Labour MPs have accused a leading public sector chief executive of "covering" for the Government after getting contradictory answers about spending on the Saudi Arabia food security partnership and is demanding an apology.
When questioned at the commerce select committee last week by MP Clare Curran, the New Zealand Trade and Enterprise chief executive Peter Chrisp denied that spending on the agri-hub had been suspended.
"No, there's absolutely no reason to," he said.
He said the food security and agri-hub partnership was currently being implemented and the final leg is the construction and shipping of an abattoir.
But that answer contradicted a memo including in papers Labour received last year under the Official Information Act.
A memo from an unnamed person to Paul Stock, a deputy chief executive at the Ministry of Business, Innovation and Employment (MBIE), refers to a report written by the chief executive for an NZTE board meeting on August 20 and says "You may want to note the report's discussion [...on the agri-hub...] and that further spending is currently suspended."
Labour's David Parker said Mr Chrisp and NZTE chairman Andrew Ferrier who appeared with him at the select committee must apologise.
"It is a very serious matter to mislead a select committee...
"Peter Chrisp and Andrew Ferrier may be covering for the embarrassment caused by the government and Murray McCully but that's no excuse.
"They must apologise for misleading the committee and through them the New Zealand public."
The agri-hub deal is at present being investigated by the Auditor General, Lyn Provost.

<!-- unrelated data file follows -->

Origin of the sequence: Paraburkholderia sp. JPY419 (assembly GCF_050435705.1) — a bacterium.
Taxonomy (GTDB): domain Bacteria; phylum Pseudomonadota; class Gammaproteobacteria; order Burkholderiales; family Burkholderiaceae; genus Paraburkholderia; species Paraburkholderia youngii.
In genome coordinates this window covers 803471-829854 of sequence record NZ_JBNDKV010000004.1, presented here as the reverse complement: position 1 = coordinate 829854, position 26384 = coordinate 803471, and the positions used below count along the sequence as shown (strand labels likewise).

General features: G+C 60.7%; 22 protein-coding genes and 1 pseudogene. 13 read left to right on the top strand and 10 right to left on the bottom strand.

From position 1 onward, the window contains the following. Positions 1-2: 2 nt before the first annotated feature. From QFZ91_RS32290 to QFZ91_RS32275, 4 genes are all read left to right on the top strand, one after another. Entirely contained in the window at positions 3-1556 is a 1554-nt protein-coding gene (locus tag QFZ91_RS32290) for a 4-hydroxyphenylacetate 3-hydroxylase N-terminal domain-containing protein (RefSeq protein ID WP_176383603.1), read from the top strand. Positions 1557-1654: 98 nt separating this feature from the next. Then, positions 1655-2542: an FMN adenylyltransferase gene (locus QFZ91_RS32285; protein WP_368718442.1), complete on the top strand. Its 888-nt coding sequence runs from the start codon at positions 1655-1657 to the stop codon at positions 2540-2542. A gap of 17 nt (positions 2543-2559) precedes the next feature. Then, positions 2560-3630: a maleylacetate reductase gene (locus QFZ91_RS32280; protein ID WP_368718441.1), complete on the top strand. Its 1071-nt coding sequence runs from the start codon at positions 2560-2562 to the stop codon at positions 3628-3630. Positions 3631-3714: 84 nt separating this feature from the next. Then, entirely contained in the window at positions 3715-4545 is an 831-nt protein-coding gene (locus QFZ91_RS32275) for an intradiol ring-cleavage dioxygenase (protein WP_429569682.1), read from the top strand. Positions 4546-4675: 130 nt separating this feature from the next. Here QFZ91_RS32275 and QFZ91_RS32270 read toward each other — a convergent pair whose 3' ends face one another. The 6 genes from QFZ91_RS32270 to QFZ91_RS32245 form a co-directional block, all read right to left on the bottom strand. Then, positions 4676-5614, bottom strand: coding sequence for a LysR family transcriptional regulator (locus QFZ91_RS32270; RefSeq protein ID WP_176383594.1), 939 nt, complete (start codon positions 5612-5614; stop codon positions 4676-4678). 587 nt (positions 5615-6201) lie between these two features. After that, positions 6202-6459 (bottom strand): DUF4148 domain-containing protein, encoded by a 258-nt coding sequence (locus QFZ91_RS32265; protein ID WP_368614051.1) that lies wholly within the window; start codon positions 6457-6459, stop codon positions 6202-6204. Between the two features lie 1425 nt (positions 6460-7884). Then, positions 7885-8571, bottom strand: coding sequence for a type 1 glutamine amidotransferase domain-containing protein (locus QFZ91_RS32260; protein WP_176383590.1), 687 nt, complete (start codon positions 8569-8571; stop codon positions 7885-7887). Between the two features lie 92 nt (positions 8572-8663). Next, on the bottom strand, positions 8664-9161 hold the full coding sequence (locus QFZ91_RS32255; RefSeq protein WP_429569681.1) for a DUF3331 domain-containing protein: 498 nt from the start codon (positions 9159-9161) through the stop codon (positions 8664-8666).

The deal was designed to mend diplomatic relations with Saudi Arabia in the wake of a ban on live sheep shipments which left a Saudi investor out of pocket and disgruntled.
Foreign Affairs Minister Murray McCully says the deal was above board and was subject to scrutiny by Foreign Affairs' legal division.
Mr Chrisp has been in Labour's sights over another issue this week, giving each of 500 staff a greenstone pendant, which David Clark says shows a culture of extravagance at MBIE - NZTE is an agency within MBIE.
But Mr Chrisp said an independent review in 2015 found that NZTE had made a "fast-paced and very effective transformation" since a poor review in 2011.
Over that period, annual revenue growth among the export companies it worked with rose from $21 billion to $30 billion.
"High employee engagement was key to those improved measures and to say thank you we presented all our staff with a small pendent carved from a single piece of Ngai Tahu pounamu stone," Mr Chrisp said.
He said highly motivated staff produced better results, and recognising effort was a simple way of motivating people.
The financial review document said that the agency changed its policy last year to only give gifts to staff who had been at the agency for 15 years or more.